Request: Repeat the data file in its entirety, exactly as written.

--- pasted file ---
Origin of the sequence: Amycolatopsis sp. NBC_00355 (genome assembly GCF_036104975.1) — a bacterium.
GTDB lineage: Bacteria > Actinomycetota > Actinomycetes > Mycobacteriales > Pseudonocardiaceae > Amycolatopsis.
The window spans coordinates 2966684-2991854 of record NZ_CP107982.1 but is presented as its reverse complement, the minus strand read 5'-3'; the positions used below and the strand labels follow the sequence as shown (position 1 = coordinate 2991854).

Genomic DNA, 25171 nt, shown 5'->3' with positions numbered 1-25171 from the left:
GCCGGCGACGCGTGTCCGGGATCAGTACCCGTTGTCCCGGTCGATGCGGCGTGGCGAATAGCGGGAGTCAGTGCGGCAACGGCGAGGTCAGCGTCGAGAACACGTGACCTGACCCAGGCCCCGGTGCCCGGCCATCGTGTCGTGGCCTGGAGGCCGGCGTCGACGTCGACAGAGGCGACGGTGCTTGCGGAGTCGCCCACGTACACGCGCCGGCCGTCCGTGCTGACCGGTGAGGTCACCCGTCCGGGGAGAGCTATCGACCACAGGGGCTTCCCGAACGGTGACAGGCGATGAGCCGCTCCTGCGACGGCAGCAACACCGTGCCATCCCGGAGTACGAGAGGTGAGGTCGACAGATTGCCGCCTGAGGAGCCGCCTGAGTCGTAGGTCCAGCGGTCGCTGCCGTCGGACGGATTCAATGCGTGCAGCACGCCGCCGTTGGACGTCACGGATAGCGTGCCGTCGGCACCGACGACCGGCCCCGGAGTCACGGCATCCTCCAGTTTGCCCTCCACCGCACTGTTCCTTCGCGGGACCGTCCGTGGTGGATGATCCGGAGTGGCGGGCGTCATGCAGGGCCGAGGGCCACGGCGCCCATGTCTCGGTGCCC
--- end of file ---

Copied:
Origin of the sequence: Amycolatopsis sp. NBC_00355 (genome assembly GCF_036104975.1) — a bacterium.
GTDB lineage: Bacteria > Actinomycetota > Actinomycetes > Mycobacteriales > Pseudonocardiaceae > Amycolatopsis.
The window spans coordinates 2966684-2991854 of record NZ_CP107982.1 but is presented as its reverse complement, the minus strand read 5'-3'; the positions used below and the strand labels follow the sequence as shown (position 1 = coordinate 2991854).

Genomic DNA, 25171 nt, shown 5'->3' with positions numbered 1-25171 from the left:
GCCGGCGACGCGTGTCCGGGATCAGTACCCGTTGTCCCGGTCGATGCGGCGTGGCGAATAGCGGGAGTCAGTGCGGCAACGGCGAGGTCAGCGTCGAGAACACGTGACCTGACCCAGGCCCCGGTGCCCGGCCATCGTGTCGTGGCCTGGAGGCCGGCGTCGACGTCGACAGAGGCGACGGTGCTTGCGGAGTCGCCCACGTACACGCGCCGGCCGTCCGTGCTGACCGGTGAGGTCACCCGTCCGGGGAGAGCTATCGACCACAGGGGCTTCCCGAACGGTGACAGGCGATGAGCCGCTCCTGCGACGGCAGCAACACCGTGCCATCCCGGAGTACGAGAGGTGAGGTCGACAGATTGCCGCCTGAGGAGCCGCCTGAGTCGTAGGTCCAGCGGTCGCTGCCGTCGGACGGATTCAATGCGTGCAGCACGCCGCCGTTGGACGTCACGGATAGCGTGCCGTCGGCACCGACGACCGGCCCCGGAGTCACGGCATCCTCCAGTTTGCCCTCCACCGCACTGTTCCTTCGCGGGACCGTCCGTGGTGGATGATCCGGAGTGGCGGGCGTCATGCAGGGCCGAGGGCCACGGCGCCCATGTCTCGGTGCCC